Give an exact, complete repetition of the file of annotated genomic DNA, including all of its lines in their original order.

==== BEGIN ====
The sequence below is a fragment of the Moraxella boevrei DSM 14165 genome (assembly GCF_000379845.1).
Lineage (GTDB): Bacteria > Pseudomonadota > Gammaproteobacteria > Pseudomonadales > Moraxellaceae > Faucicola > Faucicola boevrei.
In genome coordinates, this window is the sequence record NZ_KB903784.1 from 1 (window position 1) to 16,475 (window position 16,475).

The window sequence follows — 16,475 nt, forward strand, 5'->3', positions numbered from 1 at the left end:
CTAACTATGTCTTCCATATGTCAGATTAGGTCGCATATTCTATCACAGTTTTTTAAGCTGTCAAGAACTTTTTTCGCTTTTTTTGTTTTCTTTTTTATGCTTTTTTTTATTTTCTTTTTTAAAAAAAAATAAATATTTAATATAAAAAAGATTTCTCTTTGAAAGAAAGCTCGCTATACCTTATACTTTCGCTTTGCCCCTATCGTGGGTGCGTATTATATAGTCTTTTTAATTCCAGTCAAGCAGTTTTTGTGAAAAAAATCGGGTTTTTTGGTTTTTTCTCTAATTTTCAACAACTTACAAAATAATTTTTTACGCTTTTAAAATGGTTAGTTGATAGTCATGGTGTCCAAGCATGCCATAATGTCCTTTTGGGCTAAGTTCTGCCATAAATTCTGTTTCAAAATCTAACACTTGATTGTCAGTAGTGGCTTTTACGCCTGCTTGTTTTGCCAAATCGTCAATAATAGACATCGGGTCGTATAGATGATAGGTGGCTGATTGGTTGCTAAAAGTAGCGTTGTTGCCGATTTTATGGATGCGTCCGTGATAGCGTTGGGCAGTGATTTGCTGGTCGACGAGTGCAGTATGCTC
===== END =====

The sequence below is a fragment of the Moraxella boevrei DSM 14165 genome (assembly GCF_000379845.1).
Lineage (GTDB): Bacteria > Pseudomonadota > Gammaproteobacteria > Pseudomonadales > Moraxellaceae > Faucicola > Faucicola boevrei.
In genome coordinates, this window is the sequence record NZ_KB903784.1 from 1 (window position 1) to 16,475 (window position 16,475).

The window sequence follows — 16,475 nt, forward strand, 5'->3', positions numbered from 1 at the left end:
CTAACTATGTCTTCCATATGTCAGATTAGGTCGCATATTCTATCACAGTTTTTTAAGCTGTCAAGAACTTTTTTCGCTTTTTTTGTTTTCTTTTTTATGCTTTTTTTTATTTTCTTTTTTAAAAAAAAATAAATATTTAATATAAAAAAGATTTCTCTTTGAAAGAAAGCTCGCTATACCTTATACTTTCGCTTTGCCCCTATCGTGGGTGCGTATTATATAGTCTTTTTAATTCCAGTCAAGCAGTTTTTGTGAAAAAAATCGGGTTTTTTGGTTTTTTCTCTAATTTTCAACAACTTACAAAATAATTTTTTACGCTTTTAAAATGGTTAGTTGATAGTCATGGTGTCCAAGCATGCCATAATGTCCTTTTGGGCTAAGTTCTGCCATAAATTCTGTTTCAAAATCTAACACTTGATTGTCAGTAGTGGCTTTTACGCCTGCTTGTTTTGCCAAATCGTCAATAATAGACATCGGGTCGTATAGATGATAGGTGGCTGATTGGTTGCTAAAAGTAGCGTTGTTGCCGATTTTATGGATGCGTCCGTGATAGCGTTGGGCAGTGATTTGCTGGTCGACGAGTGCAGTATGCTC